john frawley | 08 May 2017  

Excellent. So much of this applies to Anglican Dioceses: Newcastle and especially Perth, where the forces of denial, revisionism, minimisation and obscurantism remain strong and powerful. My call unwaveringly is for reform and transformation: "business as usual" means the Church has learned little, if anything. It would also be a direct slap to Survivors and their families, none of whom are ever likely to forget that the "usual business" of the Church meant abuse and cover-up.

Alistair P D Bain | 08 May 2017  

Hi Andrew. Well said, however might I suggest a small but very significant edit. Remove prefix "lay" from people using only the people. This small change re empowers the people which in turn will re empower the Catholic Church itself. Small achievable and specific change pointing out that the people are the church, not an uninformed mass outside the tent

David tuke | 08 May 2017  

A day of repentance could be seen as a substitute for the decade + of church reform called for by this crisis. Better to hold such a day when a set of concrete reforms is identified by a representative body of the church's membership.

Michael Leahy | 08 May 2017  

No abuse can be excused. Little mention in comments refers to the 85% of abuse that occurs in homes,largely by family members. The Royal Commission realised that it was a too hard basket. Fortunately people can now pursue people, who offend in the courts and thankfully the number of offenders will diminish. I am fully aware that this is poor consolation to those who have been aggrieved in the past.

mick jones | 08 May 2017  

I agree with John Frawley *(8May) that the church needs to return to roots, but not with his assertion that its essence has been ripped from the garden by some applications of Vatican II, unless he is more specific about that. As I see it, it is the reversal of reforms generated by Vatican II have been a significant contributor to this cankerous scandal, due to vested interests resisting the notion of the church NOT being characterised by the hierarchy, but by the whole people of God. Return to its roots, certainly, but its roots lie not in ernmine robes and pompous reliance on the authority of office, with everyone else subservient, but to a dedication to a life of service. Pope Francis has been consistently urging this, but recalcitrants persist. At the local level in Australia, the irony will not escape many people of the current crying foul (pre-budget) over funding for Catholic schools in the light of revelations from the Royal Commission; the Church's moral capital has been laid waste by a blind and spineless leadership.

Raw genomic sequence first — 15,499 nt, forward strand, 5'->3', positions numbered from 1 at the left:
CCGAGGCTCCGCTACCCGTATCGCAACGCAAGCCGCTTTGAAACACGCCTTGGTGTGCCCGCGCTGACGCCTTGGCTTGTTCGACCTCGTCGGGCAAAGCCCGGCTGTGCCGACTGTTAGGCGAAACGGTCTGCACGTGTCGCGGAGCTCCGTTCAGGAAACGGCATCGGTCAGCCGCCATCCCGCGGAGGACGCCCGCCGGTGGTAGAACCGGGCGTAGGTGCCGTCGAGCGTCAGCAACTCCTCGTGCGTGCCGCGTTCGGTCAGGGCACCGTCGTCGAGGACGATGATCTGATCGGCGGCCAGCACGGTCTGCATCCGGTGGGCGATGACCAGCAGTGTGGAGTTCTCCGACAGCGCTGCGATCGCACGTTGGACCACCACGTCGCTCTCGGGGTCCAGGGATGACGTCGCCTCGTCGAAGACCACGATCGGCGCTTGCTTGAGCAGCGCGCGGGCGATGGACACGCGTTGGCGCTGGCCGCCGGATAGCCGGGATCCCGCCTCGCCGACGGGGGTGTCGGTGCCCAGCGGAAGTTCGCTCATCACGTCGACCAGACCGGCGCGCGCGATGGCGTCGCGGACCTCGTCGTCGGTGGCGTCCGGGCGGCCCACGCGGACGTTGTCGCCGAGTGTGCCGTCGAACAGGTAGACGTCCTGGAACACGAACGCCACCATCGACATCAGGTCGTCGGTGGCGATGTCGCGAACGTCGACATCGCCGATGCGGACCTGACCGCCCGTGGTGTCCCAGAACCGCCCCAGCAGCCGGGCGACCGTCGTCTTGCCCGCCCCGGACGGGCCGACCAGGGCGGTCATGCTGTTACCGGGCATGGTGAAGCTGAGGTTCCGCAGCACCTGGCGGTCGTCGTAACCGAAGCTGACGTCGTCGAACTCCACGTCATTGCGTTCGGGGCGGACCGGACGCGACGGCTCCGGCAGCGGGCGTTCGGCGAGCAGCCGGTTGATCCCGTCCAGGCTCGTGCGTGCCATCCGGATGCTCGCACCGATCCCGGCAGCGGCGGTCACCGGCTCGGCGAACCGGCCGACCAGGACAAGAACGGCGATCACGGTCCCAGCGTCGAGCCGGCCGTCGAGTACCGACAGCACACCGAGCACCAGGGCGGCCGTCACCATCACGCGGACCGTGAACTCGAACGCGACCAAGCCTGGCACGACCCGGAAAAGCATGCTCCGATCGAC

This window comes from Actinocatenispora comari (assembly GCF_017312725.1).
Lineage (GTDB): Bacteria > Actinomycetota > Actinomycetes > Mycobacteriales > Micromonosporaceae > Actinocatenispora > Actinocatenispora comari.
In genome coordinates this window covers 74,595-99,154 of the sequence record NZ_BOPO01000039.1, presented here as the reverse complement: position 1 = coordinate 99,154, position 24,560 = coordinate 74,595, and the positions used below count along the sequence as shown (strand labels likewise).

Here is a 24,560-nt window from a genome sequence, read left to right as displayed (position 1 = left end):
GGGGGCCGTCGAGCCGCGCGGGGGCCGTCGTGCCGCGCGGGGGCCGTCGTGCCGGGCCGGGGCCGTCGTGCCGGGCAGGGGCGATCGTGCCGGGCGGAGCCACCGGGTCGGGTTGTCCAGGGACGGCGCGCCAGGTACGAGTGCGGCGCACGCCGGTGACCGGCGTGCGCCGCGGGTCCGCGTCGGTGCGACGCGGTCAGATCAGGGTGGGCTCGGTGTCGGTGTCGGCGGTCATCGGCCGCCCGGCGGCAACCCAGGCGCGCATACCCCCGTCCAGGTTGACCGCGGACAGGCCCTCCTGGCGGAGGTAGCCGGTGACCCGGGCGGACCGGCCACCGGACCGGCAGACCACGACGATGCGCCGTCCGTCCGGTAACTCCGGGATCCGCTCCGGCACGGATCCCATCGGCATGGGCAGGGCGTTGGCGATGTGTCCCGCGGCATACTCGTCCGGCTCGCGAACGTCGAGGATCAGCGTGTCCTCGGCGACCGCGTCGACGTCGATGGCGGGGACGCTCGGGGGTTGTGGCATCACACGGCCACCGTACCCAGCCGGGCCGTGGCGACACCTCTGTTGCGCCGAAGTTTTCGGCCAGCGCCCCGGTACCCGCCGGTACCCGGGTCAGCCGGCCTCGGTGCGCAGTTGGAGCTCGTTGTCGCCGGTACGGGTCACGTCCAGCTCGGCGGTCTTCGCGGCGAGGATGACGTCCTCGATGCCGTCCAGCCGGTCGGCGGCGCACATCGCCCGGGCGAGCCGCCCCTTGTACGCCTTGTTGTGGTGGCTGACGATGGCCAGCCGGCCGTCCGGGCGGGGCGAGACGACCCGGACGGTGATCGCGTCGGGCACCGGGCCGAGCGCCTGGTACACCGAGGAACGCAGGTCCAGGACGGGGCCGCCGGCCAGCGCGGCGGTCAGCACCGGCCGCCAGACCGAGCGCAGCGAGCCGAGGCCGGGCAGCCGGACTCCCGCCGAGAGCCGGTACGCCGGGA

Dennis Green | 08 May 2017  

Catholics were certainly not the only ones condemned during the Royal Commission – but that is unimportant. The crucial thing is to accept the call for change; what other groups do is their business. If we ignore to Fr Hamilton’s plea for transformation, the whole exercise will have been futile, and the work of champions such as Bishop Vincent Long and Francis Sullivan will have been wasted. As a teacher, I often heard the excuse “Everyone else was doing it too” but so what? Our church was at fault, and our church must change. Local action is important, but so is a universal response. Blaming Rome is passé, and if canon law fails us here, our bishops must acknowledge this and amend the rules. Our reaction must not be based on self-serving laws. The forthcoming report will embarrass Catholics but by responding maturely, we will survive. Let us pray earnestly – for victims’ healing, for Bishops’ strong leadership and for perpetrators’ repentance. Finally, let us pray for our fellow Catholics to retain their faith in a church that has, once again, proved to be imperfect. Let us not despair because of our weakness - through our brokenness we can serve the world.

Dennis Sleigh | 08 May 2017  

What about the children of priests who have to lie about their parentage all their lives? When do they get acknowledgement and apology?

Hester Child | 08 May 2017  

"(Both the Government and…) the Catholic Church will be tempted to carry on business as usual. The Elephant in the Room that no one wants to say out loud, is that the Catholic Church, like every other Established Religion, had painted itself into a corner by promoting the idea that it was directly founded by God as the one and only true path up the Mountain to God. This was credible when it seemed that the Earth was a unique home made especially for mankind, and that God dwelt just above the clouds and governed everything for the promotion of a Chosen few. Now that we realise God governs billions of galaxies and every person, according to Constant and Universal Laws, the shock of facing this has left us, like detribalised natives, disoriented and bereft of the many ‘certainties’ that we had relied on to guide us. Adapting to this new situation is difficult, but we must adapt or die. Or we can adapt and thrive. John Casey has nominated a fine panel to help us all undertake the task.